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J Korean Soc Emerg Med > Volume 26(1); 2015 > Article
Journal of The Korean Society of Emergency Medicine 2015;26(1): 62-67.
Comparison of the Diameter-Dependent Lubricant Effects on Stylet Removal from an Endotracheal Tube
Seok Jin Heo, Hyun Jin Kim, Youn Suk Chai, Seong Soo Park, In Gu Kang, Jae Kwang Lee, Mi Jin Lee, Sung Phil Chung, Beong Young Lee
1Department of Emergency Medicine, School of Medicine, Konyang University, Daejeon, Korea. 101101hj@kyuh.ac.kr
2Department of Emergency Medicine, School of Medicine, Kyungpook National University, Daegu, Korea.
3Department of Emergency Medicine, School of Medicine, Yonsei University College of Medicine, Seoul, Korea.
4Department of Advanced Materials Engineering, Hanbat National University, Daejeon, Korea.
ABSTRACT
PURPOSE:
A stylet aids intubation as a glottis by changing and maintaining the bending inside the endotracheal tube and is used as an auxiliary device in intubation. The aim of this experimental study is to evaluate resistance differences among endotracheal tube sizes and the usefulness of lubricant for stylet removal.
METHODS:
Depending on endotracheal tube size and lubricant use status, the subjects were divided into the control (n=10, each 7 tube sizes), lidocaine gel (n=70), and saline groups (n=70). Using a tensile strength meter, the work and the peak withdrawal force consumed for retracting a stylet were measured.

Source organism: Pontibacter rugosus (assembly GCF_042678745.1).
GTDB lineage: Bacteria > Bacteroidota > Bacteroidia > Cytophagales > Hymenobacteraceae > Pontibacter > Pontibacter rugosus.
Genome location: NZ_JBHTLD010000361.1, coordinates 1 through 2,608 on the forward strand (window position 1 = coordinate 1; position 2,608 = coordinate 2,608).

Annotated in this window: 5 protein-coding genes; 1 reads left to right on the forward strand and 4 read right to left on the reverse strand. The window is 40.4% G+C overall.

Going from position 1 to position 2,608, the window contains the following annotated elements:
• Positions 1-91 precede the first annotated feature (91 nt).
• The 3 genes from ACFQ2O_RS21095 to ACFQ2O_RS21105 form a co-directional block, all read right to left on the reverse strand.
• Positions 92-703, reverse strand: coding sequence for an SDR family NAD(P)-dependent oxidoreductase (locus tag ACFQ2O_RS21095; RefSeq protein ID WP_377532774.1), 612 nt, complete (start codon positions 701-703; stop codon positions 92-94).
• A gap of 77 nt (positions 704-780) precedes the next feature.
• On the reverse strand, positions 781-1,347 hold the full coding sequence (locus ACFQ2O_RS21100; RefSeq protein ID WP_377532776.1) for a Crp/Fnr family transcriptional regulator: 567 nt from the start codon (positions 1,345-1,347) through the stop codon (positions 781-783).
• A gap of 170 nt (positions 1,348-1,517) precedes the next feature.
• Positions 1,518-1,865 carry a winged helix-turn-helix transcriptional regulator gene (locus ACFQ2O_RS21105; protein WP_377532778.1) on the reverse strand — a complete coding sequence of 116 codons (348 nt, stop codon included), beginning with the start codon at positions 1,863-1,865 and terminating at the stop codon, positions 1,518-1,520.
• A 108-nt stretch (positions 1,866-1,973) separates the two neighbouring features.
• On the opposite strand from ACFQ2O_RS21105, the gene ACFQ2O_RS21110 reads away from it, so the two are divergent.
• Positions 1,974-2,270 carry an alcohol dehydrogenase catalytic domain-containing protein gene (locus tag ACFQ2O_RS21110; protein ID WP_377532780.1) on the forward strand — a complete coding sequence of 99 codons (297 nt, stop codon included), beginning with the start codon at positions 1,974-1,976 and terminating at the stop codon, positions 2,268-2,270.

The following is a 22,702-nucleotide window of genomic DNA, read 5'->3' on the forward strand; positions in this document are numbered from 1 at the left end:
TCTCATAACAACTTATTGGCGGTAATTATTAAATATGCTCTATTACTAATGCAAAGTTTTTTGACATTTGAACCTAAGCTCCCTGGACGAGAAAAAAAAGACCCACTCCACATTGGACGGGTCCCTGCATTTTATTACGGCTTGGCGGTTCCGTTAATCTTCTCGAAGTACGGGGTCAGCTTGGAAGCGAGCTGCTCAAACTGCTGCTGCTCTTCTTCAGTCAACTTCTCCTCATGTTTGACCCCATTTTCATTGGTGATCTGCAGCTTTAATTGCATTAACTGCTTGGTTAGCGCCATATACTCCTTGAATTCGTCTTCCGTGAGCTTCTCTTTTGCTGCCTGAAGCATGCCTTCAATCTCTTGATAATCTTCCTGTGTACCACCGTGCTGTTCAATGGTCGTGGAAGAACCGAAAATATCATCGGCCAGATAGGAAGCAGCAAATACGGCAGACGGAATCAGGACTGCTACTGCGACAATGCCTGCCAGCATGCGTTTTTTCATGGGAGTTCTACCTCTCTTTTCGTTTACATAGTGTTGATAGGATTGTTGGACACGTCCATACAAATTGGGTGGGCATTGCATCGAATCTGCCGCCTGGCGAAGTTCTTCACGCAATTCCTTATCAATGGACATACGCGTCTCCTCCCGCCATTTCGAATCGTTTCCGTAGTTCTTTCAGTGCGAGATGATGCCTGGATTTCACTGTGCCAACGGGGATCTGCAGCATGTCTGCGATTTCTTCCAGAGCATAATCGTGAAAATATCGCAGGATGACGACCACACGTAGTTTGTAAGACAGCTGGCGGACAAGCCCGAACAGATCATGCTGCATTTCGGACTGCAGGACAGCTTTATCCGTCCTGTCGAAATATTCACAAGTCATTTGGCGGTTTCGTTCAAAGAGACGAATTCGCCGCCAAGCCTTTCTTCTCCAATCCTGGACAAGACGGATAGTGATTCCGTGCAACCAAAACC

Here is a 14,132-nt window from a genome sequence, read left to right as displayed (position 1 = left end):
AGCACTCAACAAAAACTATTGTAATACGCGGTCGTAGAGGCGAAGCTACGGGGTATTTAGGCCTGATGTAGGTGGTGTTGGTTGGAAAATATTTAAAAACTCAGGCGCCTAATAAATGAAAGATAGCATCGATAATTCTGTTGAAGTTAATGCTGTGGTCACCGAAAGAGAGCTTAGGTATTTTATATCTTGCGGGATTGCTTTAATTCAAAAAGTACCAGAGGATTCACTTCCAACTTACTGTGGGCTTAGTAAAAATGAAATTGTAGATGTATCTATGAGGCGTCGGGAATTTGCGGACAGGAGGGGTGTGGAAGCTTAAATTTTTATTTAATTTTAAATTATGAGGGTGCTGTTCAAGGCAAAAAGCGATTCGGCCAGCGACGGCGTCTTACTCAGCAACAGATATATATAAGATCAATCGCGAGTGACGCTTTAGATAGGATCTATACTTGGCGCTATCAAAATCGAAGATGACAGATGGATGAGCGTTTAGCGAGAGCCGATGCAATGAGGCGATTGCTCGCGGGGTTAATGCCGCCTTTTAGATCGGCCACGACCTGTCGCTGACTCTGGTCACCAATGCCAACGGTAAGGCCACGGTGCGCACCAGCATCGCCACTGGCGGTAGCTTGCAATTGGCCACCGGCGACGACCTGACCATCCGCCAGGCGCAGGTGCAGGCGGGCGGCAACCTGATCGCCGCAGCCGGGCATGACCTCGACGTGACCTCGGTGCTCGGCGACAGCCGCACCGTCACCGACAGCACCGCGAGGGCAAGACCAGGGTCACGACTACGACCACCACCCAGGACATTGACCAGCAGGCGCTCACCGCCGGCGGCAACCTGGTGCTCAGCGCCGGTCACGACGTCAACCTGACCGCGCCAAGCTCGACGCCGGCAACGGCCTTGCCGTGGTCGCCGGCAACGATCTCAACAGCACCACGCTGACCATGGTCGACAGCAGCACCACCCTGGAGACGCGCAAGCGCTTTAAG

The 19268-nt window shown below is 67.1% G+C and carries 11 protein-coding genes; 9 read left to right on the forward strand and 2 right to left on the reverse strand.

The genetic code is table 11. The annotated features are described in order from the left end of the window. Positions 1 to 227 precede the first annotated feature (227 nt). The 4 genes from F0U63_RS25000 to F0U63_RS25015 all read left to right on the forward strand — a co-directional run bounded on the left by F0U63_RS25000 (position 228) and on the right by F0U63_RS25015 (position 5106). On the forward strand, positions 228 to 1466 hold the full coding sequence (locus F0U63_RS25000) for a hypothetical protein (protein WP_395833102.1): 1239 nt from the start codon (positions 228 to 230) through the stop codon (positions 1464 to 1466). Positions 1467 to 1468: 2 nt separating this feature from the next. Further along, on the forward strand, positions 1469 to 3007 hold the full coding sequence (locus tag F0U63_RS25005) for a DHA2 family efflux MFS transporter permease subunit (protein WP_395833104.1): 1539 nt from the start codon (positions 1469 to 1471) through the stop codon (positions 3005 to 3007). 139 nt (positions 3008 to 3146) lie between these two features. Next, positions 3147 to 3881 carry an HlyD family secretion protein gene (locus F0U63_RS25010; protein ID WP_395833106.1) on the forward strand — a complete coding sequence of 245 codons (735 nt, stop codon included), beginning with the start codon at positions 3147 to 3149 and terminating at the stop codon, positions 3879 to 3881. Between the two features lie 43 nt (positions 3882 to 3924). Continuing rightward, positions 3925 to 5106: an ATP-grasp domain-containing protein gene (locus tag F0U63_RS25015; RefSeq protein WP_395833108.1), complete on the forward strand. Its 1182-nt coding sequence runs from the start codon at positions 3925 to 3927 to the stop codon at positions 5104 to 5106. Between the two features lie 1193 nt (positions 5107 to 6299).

RESULTS:
When the work dependent on the endotracheal tube size and stylet coating was compared, significantly less work was consumed for 6.0-, 6.5-, 7.0-, 8.0-, 8.5 mm stylet group coated with lidocaine gel (p=0.029, p=0.002, p=0.001, p=0.001, p<0.001, p<0.001) or 6.0-, 6.5-, 8.0-, 8.5 mm stylets coated with saline compared to the control group (p=0.002, p<0.001, p<0.001, and p<0.001). In comparison of the peak withdrawal force dependent on the endotracheal tube size and stylet coating, significantly less peak withdrawal force was consumed for the 6.0- or 8.0- mm stylet group coated with lidocaine gel (p=0.004, p<0.001) or 6.0-, 6.5-, 7.5-, or 8.0 mm stylets coated with saline compared to the control group (p=0.025, p=0.001, p=0.008, and p=0.001).
CONCLUSION:
We found that the effectiveness of lubricant resulted in various sized tubes. Less work was consumed for five tube sizes (6.0-, 6.5-, 7.0-, 8.0-, 8.5 mm) in lidocaine gel groups and four tube sizes (6.0-, 6.5-, 8.0-, 8.5 mm) in saline groups. Less peak withdrawal force was consumed for two tube sizes (6.0-, 8.0 mm) in lidocaine gel groups and four tube sizes (6.0-, 6.5-, 7.5-, 8.0 mm) in saline groups.
Key words: Lubricants, Friction, Work, Intratracheal intubation, Device removal
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